Wednesday, July 1, 2015

The river and the falls

In a few weeks I will be 54 years old -- that's right, just one year away from all those senior discounts offered by restaurants, retail outlets and other establishments.  It will no longer seem out of character if we want dinner reservations at 5 p.m., or if we rarely get home after 11 p.m. or if we enjoy watching "Jeopardy" on television each evening. This next year will be my last as part of the "under 55" crowd.

Those are the light-hearted things that most people joke around about when it comes to getting more and more birthdays under your belt.  And while, for a long time, I never understood why people my age had a fear of aging, or worse, a midlife crisis, I now get it.  I get it completely. If you're not there yet, it works like this:

Imagine that life is a river you float down on in an inner tube.  At the end of the river is a giant waterfall you WILL go over.  People disagree about what's on the other side of the waterfall, but the point is, everyone goes over the falls in their inner tube.  There is no getting out of it.  

Now, for a long time, you are cruising along in your inner tube, taking note of the wonderful scenery on the banks and enjoying your life. You can't see up ahead, the river in that direction is always covered by a thick mist, but the mist clears as you enter each new section of the river and it's mostly sunshine. This is called "the present." Of course you never really know if you're close to the falls or not, but when you are young the probability is high you are a long, long ways away from them.

And then, one day, when you are about 50, you hear something, off in the distance.  And there is no question what it is:  It is the sound of the falls.  It seems like you just wake up one morning and it's there. You know the sound wasn't there before; it's a new sound.  And about the time you start noticing it, you realize that some of your peers -- people you loved or went to school with have already gone over the falls ahead of you. Holy shit. You can actually hear them when they go over. 

So let me be brutally honest with you.  At that moment, when you recognize the sound you are hearing is The Big Waterfall, you want nothing more than to start furiously backpedaling down the part of the river you came down from. You might even try doing just that, but you can't fight against the current.  You are meant to be carried forward, and forward you will go.   

So with that realization comes the knowledge that you're now geographically closer to the falls than to the start of the river where you began. 

How you deal with this information, from now until you inevitably go over the falls, is something I have been thinking about a lot lately.  I have complete and total faith that life beneath the falls -- after the fall over the cliff itself --is wonderful beyond imagining.  Yet the idea of going over the falls is still scary to me. The idea of hearing that sound of rushing water, louder and louder as I go on through life, is also unnerving.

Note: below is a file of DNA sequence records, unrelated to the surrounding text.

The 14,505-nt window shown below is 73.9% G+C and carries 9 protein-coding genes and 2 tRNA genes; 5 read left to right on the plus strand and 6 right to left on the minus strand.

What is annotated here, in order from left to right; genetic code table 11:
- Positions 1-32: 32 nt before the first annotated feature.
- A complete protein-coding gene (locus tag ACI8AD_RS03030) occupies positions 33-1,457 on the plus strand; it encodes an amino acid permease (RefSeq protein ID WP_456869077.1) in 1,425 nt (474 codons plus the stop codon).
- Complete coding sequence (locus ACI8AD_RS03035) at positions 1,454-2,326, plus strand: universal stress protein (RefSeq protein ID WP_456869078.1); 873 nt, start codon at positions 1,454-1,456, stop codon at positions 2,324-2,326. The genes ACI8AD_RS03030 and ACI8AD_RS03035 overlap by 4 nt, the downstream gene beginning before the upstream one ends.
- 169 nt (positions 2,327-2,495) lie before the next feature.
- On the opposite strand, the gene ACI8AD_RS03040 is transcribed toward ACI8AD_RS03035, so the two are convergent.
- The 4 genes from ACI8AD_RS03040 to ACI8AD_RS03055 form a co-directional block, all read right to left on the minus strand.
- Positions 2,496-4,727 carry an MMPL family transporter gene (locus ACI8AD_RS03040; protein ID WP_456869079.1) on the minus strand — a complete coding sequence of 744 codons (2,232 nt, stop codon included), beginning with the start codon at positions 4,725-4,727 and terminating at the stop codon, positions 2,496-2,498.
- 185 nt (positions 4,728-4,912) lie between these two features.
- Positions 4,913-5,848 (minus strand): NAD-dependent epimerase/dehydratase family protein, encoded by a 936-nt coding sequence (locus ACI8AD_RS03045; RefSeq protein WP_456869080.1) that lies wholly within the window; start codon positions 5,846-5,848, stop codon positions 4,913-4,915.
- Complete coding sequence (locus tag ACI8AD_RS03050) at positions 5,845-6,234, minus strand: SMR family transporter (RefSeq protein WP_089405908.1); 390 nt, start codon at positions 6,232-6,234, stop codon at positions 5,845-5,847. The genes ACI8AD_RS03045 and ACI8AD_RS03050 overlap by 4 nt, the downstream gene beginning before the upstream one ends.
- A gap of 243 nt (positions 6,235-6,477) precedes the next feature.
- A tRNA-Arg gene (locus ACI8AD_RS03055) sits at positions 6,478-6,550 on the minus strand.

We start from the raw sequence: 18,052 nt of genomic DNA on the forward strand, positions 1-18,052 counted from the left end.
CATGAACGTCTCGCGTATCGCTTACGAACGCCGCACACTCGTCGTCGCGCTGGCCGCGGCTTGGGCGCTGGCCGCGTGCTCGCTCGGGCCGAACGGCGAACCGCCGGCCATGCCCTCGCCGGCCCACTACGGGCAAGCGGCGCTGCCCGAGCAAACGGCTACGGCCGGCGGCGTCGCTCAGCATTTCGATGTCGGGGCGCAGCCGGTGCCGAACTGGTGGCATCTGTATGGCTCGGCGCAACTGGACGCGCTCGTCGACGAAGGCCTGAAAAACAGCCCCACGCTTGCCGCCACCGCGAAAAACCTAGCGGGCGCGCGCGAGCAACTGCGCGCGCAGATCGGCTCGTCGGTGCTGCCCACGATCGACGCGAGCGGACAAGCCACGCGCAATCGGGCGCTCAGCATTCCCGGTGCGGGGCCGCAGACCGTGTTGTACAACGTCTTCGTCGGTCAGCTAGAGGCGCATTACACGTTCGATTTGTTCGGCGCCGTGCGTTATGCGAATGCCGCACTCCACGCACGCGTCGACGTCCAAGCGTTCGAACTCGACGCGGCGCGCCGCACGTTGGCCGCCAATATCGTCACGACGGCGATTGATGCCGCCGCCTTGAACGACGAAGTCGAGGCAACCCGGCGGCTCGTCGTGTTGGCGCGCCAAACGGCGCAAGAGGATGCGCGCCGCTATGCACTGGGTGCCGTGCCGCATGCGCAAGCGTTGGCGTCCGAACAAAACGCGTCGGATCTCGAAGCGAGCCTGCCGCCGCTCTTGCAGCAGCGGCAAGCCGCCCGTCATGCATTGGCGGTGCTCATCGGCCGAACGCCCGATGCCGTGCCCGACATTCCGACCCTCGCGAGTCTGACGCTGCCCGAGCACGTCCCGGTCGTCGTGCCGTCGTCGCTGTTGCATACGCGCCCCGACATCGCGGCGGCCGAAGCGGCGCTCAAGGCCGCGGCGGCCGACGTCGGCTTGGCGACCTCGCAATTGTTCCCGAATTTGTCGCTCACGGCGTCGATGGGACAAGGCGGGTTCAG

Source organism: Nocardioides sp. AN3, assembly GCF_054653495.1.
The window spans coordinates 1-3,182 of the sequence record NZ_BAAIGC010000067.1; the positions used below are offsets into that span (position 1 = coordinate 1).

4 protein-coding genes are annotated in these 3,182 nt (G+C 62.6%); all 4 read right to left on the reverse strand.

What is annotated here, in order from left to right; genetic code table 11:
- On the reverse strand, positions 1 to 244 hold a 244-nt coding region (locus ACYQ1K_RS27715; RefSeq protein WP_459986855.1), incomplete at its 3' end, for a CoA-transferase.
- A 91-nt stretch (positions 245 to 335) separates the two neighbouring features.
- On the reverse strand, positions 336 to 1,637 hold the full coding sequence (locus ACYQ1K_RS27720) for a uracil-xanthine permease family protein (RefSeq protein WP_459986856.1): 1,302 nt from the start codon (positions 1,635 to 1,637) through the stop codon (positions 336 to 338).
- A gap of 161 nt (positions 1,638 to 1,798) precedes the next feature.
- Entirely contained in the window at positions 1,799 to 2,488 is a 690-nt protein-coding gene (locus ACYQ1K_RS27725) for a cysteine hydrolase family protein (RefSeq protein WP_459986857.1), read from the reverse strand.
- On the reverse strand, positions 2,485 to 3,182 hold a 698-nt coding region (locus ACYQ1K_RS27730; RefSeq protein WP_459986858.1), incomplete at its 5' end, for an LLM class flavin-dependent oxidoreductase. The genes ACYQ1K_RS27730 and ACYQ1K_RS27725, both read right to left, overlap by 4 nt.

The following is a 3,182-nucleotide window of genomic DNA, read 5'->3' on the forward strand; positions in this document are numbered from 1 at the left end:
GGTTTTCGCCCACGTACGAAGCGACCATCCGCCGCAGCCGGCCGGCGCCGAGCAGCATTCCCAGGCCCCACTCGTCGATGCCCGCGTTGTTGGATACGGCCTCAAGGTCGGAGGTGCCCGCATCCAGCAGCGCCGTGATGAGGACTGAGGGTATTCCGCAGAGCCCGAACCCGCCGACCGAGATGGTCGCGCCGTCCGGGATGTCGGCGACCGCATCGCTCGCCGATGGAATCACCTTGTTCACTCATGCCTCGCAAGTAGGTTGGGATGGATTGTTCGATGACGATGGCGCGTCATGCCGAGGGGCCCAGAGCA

Perhaps in time I will work it out in my own head and be OK with this, but for now it's something I think on often and am not yet comfortable with.  I believe this is the ultimate cause of the midlife crisis, the bad facelift, the insistence on wearing juniors clothing, and a whole host of ridiculous behavior. It's not wishful thinking. It's terror over where all that time went and how little seems to be left

So for now, my goals are easy: I am working on not doing any of the above things while also adjusting to the fact that the sounds of the falls is going to be with me from now on -- maybe for another 30 seconds, maybe for another 50 years.  The harder task is for me to make whatever time I have left on this river count -- to make people's lives better, to be a friend, a lover, a confidant and a mother, and impart the best of me to help make others better, and take the same gifts in reverse. And to try and ignore the rushing sound in my ears while I do it. Yet I also do not want to fill my life with meaningless distractions, trying to block the sound, but to be fully and consciously aware of my place on the river without feeling a sense of loss or desperation.  That's very difficult. To make the time count and matter, but still throw my arms up in the air and let myself be carried over the edge when it's time, with a whoop and a holler.

No mean feat, I'm telling ya.


  1. I can attest to the discounts, they are good! I'm just letting the river take me where it may. Like you said, we don't really have true control when we go over the falls.

    1. I am looking forward to the discounts; sometimes people already give them to me without telling me, since at 53 I probably look like I could be 55. Not much of a stretch. At least there are a few perks to getting older!